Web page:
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Liturgy and theology

18 January 2011

Dr. Derek Olsen is quickly becoming one of my favorite web presences out there. I’ve been using his St. Bede’s Breviary for a while now for the Daily Office when I’m on the go. He’s recently been blogging on one of my mentors’, the Rev’d Dr. Richard Pfaff, new book The Liturgy in Medieval England: A History, specifically the section on the most famous medieval English liturgical tradition, the Sarum Use. He also makes regular contributions to the Daily Episcopalian on the Episcopal Café.

In his post from today, Olsen grapples with something I have been struggling with since coming to the Diocese of Massachusetts: Communion without Baptism. Putting aside the fact that this practice is canonically illegal, I’m concerned that this practice is focused only upon the leg of Reason and discards Tradition and Scripture, the other two fundamental pillars of Anglican thought. But most of all, I’m extremely concerned about how this practice alters our sacramental theology, and the huge possibility that it will render Baptism meaningless.

Olsen writes:

The place where we have to begin, of course, is with the very basics—why does this matter at all? As far as most Episcopalians are concerned this isn’t about changing our official teachings, it’s just about a liturgical detail. And if it’s just about a liturgical detail, what’s the big deal?

The big deal is this: liturgical changes shouldn’t be brushed off so easily. Too many in our church—too many clergy as well as lay leaders—treat liturgy and theology as two different things. And the truth is that they’re not. Liturgy and theology are two sides of the same coin. And for this discussion to make sense, for people to know why it matters, this is where you’ve got to start.

What Olsen is saying here is nothing new. This is the classical Anglican principle of lex orandi, lex credendi, “the law of prayer is the law of belief”. This is why we are not a dogmatic or a confessional church. The book we look to in order to interpret Scripture, Tradition, and Reason’s voices is not the Catechism of the Roman Catholic Church, or the Westminster Confession of Faith, or Luther’s Catechism, or to the Niagara Conference’s The Fundamentals. We look instead to the Book of Common Prayer, the book that contains the words we say in prayer. If you ask an Anglican what they believe, they should point to the BCP on their bookshelf.

Olsen continues:

One fundamental truth that we know is that actions speak louder than words. If you want to know what people believe, you have to look at what they do. We just finished an election cycle, right? And each election is a new reminder: if you want to know what a politician believes you have to ignore their pronouncements, pomposity, and pandering and look at their legislation. Just so with the church: if you want to know what a congregation believes, look at their liturgy. Liturgy is not some kind of neutral, non-theological entity. Instead the two are bound so tightly that they cannot be separated. They are two sides of the same coin. In fact, the best definition for liturgy that I’ve been able to come up with is this: Liturgy is the kinetic expression of the gathered community’s theology. What we do, shows what we believe. As I’m so fond of saying, we don’t do a solemn high mass because we like it, we do it because it’s what we believe. We don’t wear chasubles and dalmatics and tunicles and swing around incense because it’s fun (although it is…), we do it because each of these elements contributes to a greater understand of what our worship is, the one to whom it is directed, and the part we play in that relationship. We do it because it means something.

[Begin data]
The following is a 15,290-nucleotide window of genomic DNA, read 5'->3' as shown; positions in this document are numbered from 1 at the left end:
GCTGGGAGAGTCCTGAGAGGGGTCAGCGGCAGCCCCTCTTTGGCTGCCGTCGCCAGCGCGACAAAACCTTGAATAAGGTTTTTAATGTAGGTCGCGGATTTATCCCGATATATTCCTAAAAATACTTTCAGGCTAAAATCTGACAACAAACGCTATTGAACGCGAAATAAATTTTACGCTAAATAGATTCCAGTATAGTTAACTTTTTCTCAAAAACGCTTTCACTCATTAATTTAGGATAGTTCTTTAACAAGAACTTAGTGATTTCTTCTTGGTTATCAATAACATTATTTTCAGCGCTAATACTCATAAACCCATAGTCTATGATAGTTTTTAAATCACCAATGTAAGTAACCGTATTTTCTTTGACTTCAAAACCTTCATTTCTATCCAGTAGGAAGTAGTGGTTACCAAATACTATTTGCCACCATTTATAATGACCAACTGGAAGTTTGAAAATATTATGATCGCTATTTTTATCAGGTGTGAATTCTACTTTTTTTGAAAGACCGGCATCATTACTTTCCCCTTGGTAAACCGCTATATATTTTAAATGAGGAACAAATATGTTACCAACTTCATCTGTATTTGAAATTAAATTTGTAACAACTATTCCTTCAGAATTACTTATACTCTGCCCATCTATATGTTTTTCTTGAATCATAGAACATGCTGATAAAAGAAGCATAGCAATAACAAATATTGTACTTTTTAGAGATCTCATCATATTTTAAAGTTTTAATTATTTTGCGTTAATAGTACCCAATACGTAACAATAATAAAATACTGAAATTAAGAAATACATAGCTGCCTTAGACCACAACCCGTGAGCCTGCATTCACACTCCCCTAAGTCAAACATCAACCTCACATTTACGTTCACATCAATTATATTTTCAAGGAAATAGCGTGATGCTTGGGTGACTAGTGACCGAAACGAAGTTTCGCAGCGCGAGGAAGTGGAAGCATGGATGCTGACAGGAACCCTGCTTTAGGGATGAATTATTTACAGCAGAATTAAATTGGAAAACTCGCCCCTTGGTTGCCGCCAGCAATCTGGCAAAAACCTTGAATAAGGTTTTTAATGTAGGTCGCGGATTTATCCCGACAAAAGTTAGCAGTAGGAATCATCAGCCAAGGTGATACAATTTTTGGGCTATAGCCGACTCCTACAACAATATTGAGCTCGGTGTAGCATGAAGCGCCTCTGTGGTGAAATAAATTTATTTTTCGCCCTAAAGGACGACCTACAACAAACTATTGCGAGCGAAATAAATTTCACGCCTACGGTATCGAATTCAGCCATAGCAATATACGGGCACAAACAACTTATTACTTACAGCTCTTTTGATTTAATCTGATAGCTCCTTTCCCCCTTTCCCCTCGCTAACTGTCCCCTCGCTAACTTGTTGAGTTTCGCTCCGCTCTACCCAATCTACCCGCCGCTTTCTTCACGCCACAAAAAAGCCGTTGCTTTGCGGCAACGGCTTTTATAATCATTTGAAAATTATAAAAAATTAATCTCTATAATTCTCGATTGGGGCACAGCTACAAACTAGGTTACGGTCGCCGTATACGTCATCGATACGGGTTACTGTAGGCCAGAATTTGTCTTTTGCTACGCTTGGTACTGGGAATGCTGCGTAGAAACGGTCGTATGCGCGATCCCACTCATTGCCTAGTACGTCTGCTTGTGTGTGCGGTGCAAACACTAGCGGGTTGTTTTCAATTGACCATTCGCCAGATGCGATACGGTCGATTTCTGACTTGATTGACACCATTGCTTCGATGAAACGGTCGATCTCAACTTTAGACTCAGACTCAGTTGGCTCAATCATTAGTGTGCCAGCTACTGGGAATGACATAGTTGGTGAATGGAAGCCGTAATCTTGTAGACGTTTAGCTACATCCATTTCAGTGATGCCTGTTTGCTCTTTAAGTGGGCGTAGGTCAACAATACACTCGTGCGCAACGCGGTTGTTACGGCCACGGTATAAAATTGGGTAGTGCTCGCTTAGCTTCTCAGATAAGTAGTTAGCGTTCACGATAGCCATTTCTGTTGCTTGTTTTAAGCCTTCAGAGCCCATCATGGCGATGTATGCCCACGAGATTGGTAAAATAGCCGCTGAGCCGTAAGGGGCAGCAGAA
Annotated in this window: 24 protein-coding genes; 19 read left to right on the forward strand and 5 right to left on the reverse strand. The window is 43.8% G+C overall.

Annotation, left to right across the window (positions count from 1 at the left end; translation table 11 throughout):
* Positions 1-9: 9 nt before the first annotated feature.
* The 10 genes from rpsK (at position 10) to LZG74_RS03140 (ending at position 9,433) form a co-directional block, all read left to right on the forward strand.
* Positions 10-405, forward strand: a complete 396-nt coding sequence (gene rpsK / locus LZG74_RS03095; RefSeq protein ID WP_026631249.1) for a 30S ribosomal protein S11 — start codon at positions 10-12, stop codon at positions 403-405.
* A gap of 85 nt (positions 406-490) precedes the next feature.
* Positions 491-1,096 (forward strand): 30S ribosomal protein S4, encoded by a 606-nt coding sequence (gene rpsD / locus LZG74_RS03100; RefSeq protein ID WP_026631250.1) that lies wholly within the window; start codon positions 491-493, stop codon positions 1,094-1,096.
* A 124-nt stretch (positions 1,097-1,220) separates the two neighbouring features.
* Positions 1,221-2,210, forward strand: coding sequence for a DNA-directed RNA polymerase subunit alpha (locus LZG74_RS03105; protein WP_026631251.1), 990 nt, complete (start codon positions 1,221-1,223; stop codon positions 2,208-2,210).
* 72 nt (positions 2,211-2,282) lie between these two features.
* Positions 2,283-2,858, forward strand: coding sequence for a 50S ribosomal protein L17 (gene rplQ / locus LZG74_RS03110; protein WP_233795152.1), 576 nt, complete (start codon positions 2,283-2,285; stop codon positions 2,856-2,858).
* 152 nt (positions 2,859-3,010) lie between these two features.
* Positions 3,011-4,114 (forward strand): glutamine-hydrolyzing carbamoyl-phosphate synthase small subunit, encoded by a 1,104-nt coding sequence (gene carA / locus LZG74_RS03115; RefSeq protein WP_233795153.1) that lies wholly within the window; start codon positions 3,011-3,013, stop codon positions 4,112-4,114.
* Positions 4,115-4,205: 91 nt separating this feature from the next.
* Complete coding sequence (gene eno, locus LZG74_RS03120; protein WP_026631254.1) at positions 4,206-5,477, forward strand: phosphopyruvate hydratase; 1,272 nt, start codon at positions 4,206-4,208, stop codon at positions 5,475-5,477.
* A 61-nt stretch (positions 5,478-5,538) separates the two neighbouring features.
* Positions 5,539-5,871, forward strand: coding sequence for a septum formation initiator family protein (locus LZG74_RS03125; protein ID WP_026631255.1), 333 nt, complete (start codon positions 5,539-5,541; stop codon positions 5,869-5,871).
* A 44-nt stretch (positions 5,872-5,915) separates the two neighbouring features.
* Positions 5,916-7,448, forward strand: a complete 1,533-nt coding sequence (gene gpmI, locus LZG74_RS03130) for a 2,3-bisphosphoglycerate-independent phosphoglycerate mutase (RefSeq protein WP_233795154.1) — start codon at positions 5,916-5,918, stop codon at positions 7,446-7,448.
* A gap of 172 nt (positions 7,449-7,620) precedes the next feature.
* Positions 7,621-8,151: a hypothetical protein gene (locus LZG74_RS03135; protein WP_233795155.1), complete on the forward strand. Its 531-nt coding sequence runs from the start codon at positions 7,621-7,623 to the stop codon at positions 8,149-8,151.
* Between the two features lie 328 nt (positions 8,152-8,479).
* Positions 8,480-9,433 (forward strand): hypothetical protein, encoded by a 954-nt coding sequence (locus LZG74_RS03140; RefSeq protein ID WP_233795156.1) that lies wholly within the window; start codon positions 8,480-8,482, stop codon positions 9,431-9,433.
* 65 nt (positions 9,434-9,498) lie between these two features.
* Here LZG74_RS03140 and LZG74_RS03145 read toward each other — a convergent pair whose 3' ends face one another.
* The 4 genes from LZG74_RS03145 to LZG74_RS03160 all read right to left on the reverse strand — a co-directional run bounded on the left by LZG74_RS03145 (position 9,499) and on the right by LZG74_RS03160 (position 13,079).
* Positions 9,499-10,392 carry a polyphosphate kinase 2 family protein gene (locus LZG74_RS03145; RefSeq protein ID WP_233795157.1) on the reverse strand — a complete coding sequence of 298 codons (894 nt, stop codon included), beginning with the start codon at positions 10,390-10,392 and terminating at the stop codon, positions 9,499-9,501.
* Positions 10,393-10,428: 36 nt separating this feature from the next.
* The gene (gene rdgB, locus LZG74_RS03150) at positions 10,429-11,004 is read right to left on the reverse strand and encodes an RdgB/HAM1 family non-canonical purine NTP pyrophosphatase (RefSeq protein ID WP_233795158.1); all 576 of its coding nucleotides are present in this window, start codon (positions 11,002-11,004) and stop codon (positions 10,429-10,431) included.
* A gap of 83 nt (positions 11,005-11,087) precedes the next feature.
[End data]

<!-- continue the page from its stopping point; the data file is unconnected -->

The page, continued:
So—liturgy is the kinetic expression of the gathered community’s theology. The corollary to this, is that liturgical changes signal theological changes. When we alter something in the liturgy, when we change something about our sacramental practice, we have made a theological change. It isn’t necessarily a very big change, but a change has been made, and our beliefs are represented differently now 1) whether we know it or not—and 2) whether we intend it or not.

If, because we look to the BCP for our statements of belief, we begin to tinker with what we say or what we do in our corporate prayer, we necessarily change what we believe. The two go hand in hand. To paraphrase what a former professor, Dr. Ruel Tyson, would say: You can no more divorce the rhetoric of religion from its ritual than you can separate a man’s actions from his thoughts. This is why the BCP 1979 caused (and continues to cause) such an uproar. This is why adopting a new hymnal is a topic of delicate discussion. What seems like simple “updating” of liturgical practice has huge implications in the very theology that inspired it.

We should tread lightly and think closely about what we do in sacred spaces. The future of our faith depends upon it.

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